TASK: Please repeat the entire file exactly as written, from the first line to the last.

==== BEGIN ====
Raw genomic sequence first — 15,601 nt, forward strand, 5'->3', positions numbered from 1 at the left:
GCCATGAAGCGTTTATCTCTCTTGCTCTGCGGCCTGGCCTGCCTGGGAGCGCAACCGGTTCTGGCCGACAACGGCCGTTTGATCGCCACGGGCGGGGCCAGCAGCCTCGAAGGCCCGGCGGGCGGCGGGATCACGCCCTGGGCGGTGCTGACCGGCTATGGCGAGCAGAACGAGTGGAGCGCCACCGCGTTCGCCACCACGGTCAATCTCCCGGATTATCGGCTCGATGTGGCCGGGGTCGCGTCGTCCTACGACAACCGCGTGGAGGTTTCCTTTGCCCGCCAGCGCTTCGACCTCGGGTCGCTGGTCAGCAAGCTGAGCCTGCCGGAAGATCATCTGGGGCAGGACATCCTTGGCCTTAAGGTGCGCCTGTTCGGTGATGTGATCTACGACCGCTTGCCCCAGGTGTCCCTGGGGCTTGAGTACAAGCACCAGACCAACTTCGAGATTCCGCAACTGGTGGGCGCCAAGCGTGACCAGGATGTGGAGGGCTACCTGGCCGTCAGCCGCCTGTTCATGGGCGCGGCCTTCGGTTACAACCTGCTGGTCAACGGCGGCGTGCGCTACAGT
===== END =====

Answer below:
Raw genomic sequence first — 15,601 nt, forward strand, 5'->3', positions numbered from 1 at the left:
GCCATGAAGCGTTTATCTCTCTTGCTCTGCGGCCTGGCCTGCCTGGGAGCGCAACCGGTTCTGGCCGACAACGGCCGTTTGATCGCCACGGGCGGGGCCAGCAGCCTCGAAGGCCCGGCGGGCGGCGGGATCACGCCCTGGGCGGTGCTGACCGGCTATGGCGAGCAGAACGAGTGGAGCGCCACCGCGTTCGCCACCACGGTCAATCTCCCGGATTATCGGCTCGATGTGGCCGGGGTCGCGTCGTCCTACGACAACCGCGTGGAGGTTTCCTTTGCCCGCCAGCGCTTCGACCTCGGGTCGCTGGTCAGCAAGCTGAGCCTGCCGGAAGATCATCTGGGGCAGGACATCCTTGGCCTTAAGGTGCGCCTGTTCGGTGATGTGATCTACGACCGCTTGCCCCAGGTGTCCCTGGGGCTTGAGTACAAGCACCAGACCAACTTCGAGATTCCGCAACTGGTGGGCGCCAAGCGTGACCAGGATGTGGAGGGCTACCTGGCCGTCAGCCGCCTGTTCATGGGCGCGGCCTTCGGTTACAACCTGCTGGTCAACGGCGGCGTGCGCTACAGT